Cornell University researchers have developed a robot, called ReMotion, that occupies physical space on a remote user's behalf, automatically mirroring the user's movements in real time and conveying key body language that is lost in standard virtual environments.
"Pointing gestures, the perception of another's gaze, intuitively knowing where someone's attention is -- in remote settings, we lose these nonverbal, implicit cues that are very important for carrying out design activities," said Mose Sakashita, a doctoral student of information science.
Sakashita is the lead author of "ReMotion: Supporting Remote Collaboration in Open Space with Automatic Robotic Embodiment," which he presented at the Association for Computing Machinery CHI Conference on Human Factors in Computing Systems in Hamburg, Germany. "With ReMotion, we show that we can enable rapid, dynamic interactions through the help of a mobile, automated robot."
The lean, nearly six-foot-tall device is outfitted with a monitor for a head, omnidirectional wheels for feet and game-engine software for brains. It automatically mirrors the remote user's movements -- thanks to another Cornell-made device, NeckFace, which the remote user wears to track head and body movements. The motion data is then sent remotely to the ReMotion robot in real-time.
Telepresence robots are not new, but remote users generally need to steer them manually, distracting from the task at hand, researchers said. Other options such as virtual reality and mixed reality collaboration can also require an active role from the user and headsets may limit peripheral awareness, researchers added.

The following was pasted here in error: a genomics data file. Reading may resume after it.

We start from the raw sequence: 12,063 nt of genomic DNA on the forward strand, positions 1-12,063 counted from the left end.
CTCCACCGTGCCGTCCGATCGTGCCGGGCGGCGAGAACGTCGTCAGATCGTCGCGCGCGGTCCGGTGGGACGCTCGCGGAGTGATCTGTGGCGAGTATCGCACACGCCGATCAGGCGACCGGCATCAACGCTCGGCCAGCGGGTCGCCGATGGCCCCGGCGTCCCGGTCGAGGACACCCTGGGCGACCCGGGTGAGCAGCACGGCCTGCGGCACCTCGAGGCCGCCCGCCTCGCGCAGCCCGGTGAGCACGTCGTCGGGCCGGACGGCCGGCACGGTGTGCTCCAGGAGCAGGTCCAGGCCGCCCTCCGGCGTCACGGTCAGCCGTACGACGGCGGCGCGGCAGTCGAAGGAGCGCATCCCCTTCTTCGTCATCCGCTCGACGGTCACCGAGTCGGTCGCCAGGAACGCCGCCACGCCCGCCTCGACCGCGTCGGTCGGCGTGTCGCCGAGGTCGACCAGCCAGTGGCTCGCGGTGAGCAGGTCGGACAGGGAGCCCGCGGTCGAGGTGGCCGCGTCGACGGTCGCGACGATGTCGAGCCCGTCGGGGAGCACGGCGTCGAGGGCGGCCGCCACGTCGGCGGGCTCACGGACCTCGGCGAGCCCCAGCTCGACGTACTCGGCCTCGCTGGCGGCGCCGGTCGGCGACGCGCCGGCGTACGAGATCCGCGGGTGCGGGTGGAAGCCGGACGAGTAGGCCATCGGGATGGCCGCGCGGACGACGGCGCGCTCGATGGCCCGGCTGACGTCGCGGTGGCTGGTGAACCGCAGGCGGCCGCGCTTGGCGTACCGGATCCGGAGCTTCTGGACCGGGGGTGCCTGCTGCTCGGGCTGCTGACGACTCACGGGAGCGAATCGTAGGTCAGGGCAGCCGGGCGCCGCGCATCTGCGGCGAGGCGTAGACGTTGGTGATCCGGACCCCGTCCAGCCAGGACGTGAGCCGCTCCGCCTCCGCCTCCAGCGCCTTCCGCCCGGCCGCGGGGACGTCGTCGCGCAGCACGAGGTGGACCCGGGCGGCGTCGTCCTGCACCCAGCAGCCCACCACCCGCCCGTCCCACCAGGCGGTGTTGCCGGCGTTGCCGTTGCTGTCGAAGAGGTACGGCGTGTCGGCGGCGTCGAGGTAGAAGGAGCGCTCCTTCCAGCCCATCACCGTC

In a small study, nearly all participants reported having a better connection with their remote teammates when using ReMotion compared to an existing telerobotic system. Participants also reported significantly higher shared attention among remote collaborators.
In its current form, ReMotion only works with two users in a one-on-one remote environment, and each user must occupy physical spaces of identical size and layout. In future work, ReMotion developers intend to explore asymmetrical scenarios, like a single remote team member collaborating virtually via ReMotion with multiple teammates in a larger room.
With further development, Sakashita says ReMotion could be deployed in virtual collaborative environments as well as in classrooms and other educational settings.
This research was funded in part by the National Science Foundation and the Nakajima Foundation.
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